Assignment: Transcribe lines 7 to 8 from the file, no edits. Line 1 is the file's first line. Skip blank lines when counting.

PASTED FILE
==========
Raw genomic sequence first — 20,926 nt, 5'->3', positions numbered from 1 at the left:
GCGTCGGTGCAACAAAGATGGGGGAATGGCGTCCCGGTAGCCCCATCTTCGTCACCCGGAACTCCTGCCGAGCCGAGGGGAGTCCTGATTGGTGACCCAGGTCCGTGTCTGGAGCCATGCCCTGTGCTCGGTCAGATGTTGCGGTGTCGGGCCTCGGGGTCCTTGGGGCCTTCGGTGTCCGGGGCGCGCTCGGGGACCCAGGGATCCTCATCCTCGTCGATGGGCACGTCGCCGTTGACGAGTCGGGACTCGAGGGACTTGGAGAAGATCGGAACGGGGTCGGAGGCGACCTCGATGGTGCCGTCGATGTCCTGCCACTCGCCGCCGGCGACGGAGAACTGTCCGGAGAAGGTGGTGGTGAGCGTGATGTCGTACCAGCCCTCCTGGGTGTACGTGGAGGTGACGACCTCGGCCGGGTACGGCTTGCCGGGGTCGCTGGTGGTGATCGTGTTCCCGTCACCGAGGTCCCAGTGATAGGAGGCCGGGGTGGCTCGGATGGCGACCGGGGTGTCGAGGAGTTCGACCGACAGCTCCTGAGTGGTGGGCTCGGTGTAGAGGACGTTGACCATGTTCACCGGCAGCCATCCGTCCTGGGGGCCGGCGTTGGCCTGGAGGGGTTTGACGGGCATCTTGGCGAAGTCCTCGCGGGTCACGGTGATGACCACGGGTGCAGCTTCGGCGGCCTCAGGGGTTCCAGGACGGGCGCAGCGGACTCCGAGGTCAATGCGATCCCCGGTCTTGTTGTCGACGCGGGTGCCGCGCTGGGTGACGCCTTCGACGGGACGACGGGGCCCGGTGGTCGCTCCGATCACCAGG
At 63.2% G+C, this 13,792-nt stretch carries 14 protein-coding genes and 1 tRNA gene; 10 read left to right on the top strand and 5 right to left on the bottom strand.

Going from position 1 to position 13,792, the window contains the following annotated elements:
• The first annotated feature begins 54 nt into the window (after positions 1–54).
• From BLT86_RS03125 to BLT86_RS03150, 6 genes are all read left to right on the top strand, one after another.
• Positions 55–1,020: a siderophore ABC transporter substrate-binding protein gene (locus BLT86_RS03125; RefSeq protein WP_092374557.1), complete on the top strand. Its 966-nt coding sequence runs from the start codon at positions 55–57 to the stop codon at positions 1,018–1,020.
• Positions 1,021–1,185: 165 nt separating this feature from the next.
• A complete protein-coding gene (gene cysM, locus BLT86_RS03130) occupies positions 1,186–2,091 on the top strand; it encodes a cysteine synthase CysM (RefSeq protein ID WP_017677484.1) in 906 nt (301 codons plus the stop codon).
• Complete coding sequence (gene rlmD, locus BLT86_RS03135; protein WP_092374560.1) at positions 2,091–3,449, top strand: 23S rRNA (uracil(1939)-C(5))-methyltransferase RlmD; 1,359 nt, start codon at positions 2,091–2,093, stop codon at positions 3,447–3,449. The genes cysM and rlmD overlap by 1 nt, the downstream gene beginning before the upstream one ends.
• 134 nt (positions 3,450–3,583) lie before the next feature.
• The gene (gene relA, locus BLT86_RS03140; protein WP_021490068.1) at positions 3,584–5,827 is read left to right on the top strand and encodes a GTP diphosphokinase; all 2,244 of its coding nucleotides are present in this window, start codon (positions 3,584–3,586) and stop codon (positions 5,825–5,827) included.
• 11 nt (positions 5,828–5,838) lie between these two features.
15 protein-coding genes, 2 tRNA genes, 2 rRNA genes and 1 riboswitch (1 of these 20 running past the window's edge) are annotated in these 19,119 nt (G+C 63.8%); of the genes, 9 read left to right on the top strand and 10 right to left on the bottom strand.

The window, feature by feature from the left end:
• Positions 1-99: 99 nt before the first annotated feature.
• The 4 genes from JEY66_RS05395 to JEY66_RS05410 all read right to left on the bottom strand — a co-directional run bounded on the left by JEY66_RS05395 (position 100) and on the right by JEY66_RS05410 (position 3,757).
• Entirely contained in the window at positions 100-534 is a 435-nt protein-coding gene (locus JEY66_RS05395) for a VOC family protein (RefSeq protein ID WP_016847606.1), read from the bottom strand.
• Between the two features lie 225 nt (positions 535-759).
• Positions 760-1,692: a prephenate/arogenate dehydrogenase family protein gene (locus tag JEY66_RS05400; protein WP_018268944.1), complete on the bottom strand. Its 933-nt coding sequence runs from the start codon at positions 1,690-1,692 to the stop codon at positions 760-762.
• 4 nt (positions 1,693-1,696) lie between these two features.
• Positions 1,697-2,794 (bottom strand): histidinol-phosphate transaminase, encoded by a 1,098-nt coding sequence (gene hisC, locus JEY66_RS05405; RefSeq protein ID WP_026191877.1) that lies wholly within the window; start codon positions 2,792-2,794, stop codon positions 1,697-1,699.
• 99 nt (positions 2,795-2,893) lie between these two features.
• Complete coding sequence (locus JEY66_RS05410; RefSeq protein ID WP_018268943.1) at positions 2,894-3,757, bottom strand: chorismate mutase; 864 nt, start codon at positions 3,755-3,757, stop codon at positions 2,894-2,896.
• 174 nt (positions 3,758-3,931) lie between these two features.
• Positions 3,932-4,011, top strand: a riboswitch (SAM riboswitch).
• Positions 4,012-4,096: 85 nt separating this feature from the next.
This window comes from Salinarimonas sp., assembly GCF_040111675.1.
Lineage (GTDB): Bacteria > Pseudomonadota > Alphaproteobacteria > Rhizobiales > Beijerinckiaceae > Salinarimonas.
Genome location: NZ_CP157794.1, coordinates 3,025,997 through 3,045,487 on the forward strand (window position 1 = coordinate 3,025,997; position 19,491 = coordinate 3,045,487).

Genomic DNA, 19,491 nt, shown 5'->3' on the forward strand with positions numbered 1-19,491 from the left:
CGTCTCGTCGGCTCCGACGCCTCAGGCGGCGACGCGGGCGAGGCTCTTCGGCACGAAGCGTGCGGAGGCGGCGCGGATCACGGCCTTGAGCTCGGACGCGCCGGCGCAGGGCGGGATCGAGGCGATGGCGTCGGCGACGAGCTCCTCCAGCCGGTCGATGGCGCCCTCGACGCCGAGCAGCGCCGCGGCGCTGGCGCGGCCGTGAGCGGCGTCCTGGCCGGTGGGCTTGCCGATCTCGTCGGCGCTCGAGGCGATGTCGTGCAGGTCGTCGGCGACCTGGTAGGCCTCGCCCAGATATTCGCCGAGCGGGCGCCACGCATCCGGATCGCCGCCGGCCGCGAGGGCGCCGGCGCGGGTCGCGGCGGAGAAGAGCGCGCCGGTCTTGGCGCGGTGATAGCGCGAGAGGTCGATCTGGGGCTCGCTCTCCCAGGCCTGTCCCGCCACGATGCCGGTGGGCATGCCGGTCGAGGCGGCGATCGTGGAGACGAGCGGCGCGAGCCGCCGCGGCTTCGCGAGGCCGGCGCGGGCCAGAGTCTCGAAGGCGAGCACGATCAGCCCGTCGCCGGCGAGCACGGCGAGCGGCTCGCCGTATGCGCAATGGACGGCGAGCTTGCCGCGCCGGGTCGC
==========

• Positions 55–1,020: a siderophore ABC transporter substrate-binding protein gene (locus BLT86_RS03125; RefSeq protein WP_092374557.1), complete on the top strand. Its 966-nt coding sequence runs from the start codon at positions 55–57 to the stop codon at positions 1,018–1,020.
• Positions 1,021–1,185: 165 nt separating this feature from the next.